We try to keep our process and tools simple, and use as few pieces of software as possible.


We use Linear to assign everyone's tasks. There's a view called "Everyone" that should be automatically surfaced on any NATION Linear account. It gives an overview of what every person in our small company is up to. It's important to stay abreast of as much as you can — it helps us build together.

When QAing the product, you can add individual issues in Linear with screenshots or descriptions. Try to group issues together in a logical way so as not to create a load of issues for any one individual.

It's completely acceptable to assign someone else a task, especially if that task is blocking you from getting yours done.


If Linear is journalism, Slack is creative nonfiction.

It's for thoughts, inspiration, discussion, ideas — to bring the team on a journey through how you're thinking, and to put it on record. We use Slack to surface issues and spark discussions. (Notably, if those discussions become emotionally charged, we must move it to a phone / Zoom / in-person conversation.

We expect everyone to be willing to write clearly. When you have an idea, don't just say, "What if we did...". Add some context, flesh out your concept, and share it with the group. You don't have to refine your idea, but you do have to make your thinking high-resolution. That's done in writing.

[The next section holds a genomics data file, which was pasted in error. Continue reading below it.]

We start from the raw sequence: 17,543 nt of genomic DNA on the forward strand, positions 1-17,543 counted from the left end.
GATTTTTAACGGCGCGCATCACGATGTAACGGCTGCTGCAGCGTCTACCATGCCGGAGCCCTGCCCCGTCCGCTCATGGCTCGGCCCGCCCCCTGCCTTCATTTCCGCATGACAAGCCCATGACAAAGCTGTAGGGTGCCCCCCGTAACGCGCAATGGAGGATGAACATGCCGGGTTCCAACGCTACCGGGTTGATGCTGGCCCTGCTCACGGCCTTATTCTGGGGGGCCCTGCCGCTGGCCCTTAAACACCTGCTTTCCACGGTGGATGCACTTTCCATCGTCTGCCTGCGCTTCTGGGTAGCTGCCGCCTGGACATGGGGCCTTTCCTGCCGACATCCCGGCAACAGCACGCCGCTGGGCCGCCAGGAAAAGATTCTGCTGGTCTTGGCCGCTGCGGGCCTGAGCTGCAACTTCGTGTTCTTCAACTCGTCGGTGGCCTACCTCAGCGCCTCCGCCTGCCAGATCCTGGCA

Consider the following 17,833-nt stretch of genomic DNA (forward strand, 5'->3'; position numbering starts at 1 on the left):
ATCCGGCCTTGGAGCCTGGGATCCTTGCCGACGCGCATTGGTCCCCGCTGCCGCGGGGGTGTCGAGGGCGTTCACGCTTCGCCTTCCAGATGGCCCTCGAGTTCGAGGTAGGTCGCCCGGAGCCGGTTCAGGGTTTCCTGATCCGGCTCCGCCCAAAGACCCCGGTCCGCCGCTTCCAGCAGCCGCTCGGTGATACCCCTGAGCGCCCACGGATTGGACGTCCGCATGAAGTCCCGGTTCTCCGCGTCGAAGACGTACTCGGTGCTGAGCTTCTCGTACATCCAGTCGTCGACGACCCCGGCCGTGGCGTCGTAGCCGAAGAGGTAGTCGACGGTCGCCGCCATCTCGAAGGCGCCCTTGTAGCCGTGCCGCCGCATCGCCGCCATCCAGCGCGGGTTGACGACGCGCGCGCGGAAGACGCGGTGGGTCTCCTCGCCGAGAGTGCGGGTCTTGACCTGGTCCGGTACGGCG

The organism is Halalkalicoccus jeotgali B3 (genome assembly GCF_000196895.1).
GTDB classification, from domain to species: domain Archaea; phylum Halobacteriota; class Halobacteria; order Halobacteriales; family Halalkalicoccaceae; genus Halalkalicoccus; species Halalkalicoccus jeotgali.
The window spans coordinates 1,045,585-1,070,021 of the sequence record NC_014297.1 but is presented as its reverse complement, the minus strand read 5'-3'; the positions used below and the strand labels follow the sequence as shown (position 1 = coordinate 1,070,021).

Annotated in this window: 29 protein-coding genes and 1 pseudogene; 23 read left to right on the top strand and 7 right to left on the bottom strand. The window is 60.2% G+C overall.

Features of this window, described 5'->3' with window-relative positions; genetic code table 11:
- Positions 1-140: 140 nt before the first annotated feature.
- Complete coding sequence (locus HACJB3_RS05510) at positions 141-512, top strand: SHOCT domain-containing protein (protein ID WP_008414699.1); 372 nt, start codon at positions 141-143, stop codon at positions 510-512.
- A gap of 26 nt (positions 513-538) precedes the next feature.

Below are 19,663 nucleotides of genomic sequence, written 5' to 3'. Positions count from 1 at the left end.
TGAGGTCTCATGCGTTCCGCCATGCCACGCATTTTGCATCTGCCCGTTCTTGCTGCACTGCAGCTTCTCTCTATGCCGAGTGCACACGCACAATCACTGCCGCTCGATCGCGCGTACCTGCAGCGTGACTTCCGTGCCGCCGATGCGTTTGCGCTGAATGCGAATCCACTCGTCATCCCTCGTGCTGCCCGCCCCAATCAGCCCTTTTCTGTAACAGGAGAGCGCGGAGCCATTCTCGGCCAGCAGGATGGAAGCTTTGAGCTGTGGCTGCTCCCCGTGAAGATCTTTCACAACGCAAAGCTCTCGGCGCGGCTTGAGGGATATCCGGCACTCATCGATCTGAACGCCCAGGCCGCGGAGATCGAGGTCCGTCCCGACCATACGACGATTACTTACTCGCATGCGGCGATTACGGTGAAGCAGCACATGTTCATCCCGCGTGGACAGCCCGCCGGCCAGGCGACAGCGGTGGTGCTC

Slack is instant messaging. It's meant to be lighthearted. Have fun in there.


Other than external-facing calls, we try to steer away from lots of "touchbases" or other sorts of routine web meetings. They tend not to be productive, and any call in which half the team is bored is a badly structured call.

When on Zoom, the most important thing for us while building is to screen share. It simulates the in-person act of looking over each other's shoulders at a screen, creating something simultaneously.

Google Docs

When it comes to drafting, use whatever software you'd like. (I, Diego, use iA Writer and a Terminal. Elle sometimes uses a quick note app to get an outline done. Ryan often writes directly in Slack. All of the above are valid.)

However, when it comes to getting feedback on a piece of writing, throw it into Google Docs so we can all comment and use the Suggestions mode to form the piece. (This is mostly applicable to the creative team.)